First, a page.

However, investment can be a game of patience. If you are the type of investors who put in money systematically, in the right shares, you may consider holding on to your investments patiently, and you may see your investment generate outstanding returns. It is important to know when to exit and when to be patient. Follow a disciplined investment approach besides keeping a long-term broad picture in mind.
4. Dollar cost averaging
New year brings new hope. After reviewing the previous performance of your portfolio, you may want to expand or branch out to new areas of investment in 2015. That can be risky, as you are likely to be stepping into unfamiliar territory.
To reduce some of that risk, you can consider employing dollar cost averaging when buying investments. Instead of putting in a big lump sum into a fund or stock, buy at regular intervals in fixed amount to help shield your portfolio from price swings.
Investing a fixed amount of money regularly works best if you are in it for the long term and allows you to spread the risk by not sinking a huge chunk of your money into an investment all at once. Today, there are many ways for investors who want to venture into this to start investing with a smaller sum. However, you may end up with a lower overall average per share price over 12 months with dollar cost averaging.
5. Diversify your portfolio
Reviewing your portfolio also allows you to see how your investment performs collectively instead of just looking at a particular fund or stocks. If your overall portfolio is not performing the way you would like it to, it may not be diversified enough for the current market condition.
Diversifying your portfolio does not just mean putting your money into different asset classes, but you also need to further diversify it within each class. For example, when you gain experience and have started building up your cash reserves, you can start diversifying your portfolio. Common options include shares, property, unit trust and cash.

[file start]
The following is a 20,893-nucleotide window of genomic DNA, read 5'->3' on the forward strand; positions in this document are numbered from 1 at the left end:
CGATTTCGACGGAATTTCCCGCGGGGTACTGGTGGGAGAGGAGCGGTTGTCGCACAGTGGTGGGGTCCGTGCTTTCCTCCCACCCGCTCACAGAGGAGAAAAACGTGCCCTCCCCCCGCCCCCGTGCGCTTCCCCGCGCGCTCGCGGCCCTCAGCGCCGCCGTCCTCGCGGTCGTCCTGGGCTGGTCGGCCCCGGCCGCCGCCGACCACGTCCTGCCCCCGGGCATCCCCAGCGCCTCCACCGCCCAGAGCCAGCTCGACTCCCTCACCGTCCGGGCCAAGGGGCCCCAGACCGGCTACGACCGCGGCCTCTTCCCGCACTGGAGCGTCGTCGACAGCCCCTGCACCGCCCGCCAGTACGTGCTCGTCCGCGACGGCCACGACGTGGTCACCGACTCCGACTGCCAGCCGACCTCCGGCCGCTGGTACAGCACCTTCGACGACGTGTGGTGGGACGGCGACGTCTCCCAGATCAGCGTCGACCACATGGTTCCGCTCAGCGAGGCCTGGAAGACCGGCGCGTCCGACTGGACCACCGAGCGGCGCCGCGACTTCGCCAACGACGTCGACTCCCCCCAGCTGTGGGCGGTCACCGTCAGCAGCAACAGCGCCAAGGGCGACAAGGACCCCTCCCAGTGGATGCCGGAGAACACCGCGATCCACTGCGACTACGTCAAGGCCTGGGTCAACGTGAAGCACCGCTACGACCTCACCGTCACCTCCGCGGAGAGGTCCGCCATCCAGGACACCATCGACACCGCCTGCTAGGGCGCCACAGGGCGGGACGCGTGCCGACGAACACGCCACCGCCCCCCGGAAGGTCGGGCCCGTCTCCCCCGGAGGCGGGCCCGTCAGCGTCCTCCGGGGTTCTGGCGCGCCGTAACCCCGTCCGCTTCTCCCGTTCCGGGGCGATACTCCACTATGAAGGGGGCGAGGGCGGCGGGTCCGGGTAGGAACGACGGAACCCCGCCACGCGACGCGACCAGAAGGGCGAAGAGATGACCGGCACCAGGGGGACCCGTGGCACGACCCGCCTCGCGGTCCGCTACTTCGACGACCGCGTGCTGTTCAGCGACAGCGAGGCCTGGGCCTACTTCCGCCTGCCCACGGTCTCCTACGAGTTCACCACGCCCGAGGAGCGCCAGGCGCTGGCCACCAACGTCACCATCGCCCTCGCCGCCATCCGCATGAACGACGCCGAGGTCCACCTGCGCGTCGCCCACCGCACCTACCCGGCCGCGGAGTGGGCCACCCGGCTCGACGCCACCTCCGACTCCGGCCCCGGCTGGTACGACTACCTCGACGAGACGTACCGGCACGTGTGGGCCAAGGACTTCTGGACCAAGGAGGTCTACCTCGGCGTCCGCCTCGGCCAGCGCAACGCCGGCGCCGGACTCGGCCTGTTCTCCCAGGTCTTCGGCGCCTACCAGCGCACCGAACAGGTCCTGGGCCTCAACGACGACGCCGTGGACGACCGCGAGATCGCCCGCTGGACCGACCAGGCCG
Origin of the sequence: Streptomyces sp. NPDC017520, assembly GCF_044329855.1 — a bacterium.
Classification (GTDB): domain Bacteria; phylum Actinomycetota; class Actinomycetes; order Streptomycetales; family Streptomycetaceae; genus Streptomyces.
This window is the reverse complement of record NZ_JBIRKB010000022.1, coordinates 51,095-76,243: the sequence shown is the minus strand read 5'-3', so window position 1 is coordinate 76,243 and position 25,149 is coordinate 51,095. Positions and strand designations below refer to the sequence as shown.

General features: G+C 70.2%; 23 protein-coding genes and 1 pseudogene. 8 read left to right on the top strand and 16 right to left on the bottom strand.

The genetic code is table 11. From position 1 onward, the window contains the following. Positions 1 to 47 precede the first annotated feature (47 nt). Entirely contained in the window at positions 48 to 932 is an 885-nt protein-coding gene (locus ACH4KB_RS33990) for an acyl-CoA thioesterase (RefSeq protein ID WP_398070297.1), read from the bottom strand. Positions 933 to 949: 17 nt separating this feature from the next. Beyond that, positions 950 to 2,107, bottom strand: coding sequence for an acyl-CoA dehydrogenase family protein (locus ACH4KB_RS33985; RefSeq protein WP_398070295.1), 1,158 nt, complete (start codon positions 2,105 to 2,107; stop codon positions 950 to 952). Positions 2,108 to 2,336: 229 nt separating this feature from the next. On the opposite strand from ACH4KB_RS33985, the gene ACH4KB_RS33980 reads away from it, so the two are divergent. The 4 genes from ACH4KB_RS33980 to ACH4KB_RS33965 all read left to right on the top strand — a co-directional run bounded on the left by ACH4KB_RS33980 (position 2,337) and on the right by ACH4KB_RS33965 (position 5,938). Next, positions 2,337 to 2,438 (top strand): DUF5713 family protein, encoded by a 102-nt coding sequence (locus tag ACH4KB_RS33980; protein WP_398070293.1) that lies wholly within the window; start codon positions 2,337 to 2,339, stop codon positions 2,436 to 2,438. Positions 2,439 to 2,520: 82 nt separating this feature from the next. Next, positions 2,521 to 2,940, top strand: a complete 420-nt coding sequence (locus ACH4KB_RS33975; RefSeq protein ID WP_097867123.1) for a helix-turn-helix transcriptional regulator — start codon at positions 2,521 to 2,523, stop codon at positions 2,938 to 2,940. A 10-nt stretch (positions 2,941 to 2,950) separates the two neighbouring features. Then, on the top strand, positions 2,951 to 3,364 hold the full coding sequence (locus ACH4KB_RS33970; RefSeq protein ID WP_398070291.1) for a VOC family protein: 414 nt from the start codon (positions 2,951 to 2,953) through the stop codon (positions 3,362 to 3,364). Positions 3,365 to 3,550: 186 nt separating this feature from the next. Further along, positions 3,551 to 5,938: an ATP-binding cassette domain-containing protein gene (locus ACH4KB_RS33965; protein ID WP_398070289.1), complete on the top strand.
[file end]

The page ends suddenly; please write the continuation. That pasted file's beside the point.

By doing so, you can protect your portfolio from being ravaged when a single industry. Aim for a broad mix of fixed income investments with varying maturities, markets and sensitivities to interest rate changes and inflation fluctuations.
6. Review your cost and charges
Every investment costs money. However, it doesn’t make sense if the costs and charges turn your returns to losses.
So, how do you manage the costs and still diversify your investments? Calculate your returns after deducting your investment costs to see the net return. Find out all the expenses that are embedded in each investment choice: management fees, expense ratio, sales charges and others.
If you are engaging the service of a financial adviser, do include the fees incurred into your return calculation as well.
There’s nothing wrong with hoping for the ‘best’ from your investments, but you could be heading for trouble if you leave your investment solely to luck. Have a realistic expectation and make systematic and calculated decisions when it comes to your investment.
Even though you are not going through major life changing moment, it still benefits you to review your portfolio at least once a year.
This article was first published on December 10, 2014 and has been updated for freshness, accuracy and comprehensiveness.